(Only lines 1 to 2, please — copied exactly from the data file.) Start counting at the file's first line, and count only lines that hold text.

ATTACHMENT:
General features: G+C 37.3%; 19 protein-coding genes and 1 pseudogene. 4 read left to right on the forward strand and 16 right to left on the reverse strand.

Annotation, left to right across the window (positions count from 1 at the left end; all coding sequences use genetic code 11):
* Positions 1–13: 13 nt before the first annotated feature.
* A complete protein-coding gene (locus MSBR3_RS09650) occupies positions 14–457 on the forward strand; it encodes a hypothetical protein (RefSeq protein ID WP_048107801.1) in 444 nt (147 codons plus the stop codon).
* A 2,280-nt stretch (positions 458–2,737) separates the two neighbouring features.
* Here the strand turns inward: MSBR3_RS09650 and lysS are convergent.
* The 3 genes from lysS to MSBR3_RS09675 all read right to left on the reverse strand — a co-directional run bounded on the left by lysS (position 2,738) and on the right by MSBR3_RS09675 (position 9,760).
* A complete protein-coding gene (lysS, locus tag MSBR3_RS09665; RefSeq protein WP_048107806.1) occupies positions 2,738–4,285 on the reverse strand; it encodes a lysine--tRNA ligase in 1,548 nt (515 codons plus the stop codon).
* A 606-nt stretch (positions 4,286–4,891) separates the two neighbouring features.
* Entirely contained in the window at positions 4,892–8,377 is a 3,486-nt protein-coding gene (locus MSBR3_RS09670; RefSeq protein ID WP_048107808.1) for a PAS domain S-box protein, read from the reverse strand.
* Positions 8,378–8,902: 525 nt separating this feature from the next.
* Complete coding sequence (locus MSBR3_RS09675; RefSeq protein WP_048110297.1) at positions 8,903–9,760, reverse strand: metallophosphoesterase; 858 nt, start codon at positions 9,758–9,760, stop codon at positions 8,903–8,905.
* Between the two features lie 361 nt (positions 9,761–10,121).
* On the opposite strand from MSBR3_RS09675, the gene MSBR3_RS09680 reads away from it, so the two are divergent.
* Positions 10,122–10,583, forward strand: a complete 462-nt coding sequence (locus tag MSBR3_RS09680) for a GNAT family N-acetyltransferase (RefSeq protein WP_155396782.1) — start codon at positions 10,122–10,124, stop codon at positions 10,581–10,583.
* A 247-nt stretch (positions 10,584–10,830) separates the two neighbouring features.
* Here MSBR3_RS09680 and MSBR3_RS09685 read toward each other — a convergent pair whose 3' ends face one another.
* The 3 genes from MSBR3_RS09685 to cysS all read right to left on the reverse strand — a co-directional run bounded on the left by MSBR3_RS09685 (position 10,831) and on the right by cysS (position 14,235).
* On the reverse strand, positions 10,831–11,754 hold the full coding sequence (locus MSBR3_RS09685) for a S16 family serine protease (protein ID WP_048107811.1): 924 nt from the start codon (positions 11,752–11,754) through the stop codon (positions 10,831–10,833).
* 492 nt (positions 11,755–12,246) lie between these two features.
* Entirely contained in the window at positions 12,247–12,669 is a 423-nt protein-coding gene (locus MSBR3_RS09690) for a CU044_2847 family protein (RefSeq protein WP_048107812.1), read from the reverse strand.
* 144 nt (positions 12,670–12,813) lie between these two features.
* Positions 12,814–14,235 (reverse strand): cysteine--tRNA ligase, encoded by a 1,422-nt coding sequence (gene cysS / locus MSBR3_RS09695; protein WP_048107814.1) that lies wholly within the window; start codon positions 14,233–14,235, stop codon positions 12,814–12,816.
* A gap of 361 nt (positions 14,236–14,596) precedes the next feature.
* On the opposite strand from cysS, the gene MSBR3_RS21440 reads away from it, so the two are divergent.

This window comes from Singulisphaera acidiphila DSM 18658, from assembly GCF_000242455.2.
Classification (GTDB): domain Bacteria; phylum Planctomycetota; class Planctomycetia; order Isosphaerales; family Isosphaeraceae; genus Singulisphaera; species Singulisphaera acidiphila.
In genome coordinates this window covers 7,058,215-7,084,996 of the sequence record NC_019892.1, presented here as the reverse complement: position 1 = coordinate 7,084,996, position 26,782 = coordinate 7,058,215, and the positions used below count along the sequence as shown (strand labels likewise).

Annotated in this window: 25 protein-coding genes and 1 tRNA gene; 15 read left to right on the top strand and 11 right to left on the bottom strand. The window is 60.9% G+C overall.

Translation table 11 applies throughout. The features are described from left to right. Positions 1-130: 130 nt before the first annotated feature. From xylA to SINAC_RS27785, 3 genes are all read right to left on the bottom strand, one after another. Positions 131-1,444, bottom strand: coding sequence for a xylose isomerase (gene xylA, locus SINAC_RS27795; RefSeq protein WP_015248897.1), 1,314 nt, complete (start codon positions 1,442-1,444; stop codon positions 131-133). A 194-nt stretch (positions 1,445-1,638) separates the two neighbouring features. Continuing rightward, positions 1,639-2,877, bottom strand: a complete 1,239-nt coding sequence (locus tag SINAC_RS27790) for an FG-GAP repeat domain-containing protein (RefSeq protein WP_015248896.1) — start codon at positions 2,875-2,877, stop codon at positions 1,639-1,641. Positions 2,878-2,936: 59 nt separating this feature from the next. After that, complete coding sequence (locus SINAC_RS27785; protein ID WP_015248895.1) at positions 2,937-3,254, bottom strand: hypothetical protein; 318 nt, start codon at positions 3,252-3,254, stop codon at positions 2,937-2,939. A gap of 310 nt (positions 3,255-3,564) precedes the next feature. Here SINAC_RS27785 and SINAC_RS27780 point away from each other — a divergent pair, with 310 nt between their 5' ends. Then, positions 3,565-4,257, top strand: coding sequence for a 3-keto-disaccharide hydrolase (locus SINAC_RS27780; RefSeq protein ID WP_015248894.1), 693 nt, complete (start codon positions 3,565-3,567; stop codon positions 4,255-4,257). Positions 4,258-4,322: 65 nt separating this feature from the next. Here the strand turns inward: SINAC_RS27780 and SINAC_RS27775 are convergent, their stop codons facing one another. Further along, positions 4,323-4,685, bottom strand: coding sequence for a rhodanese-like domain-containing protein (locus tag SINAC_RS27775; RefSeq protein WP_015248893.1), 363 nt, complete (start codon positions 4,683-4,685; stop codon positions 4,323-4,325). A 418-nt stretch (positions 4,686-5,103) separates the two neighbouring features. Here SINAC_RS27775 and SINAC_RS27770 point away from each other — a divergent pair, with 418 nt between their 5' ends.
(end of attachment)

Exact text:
General features: G+C 37.3%; 19 protein-coding genes and 1 pseudogene. 4 read left to right on the forward strand and 16 right to left on the reverse strand.

Annotation, left to right across the window (positions count from 1 at the left end; all coding sequences use genetic code 11):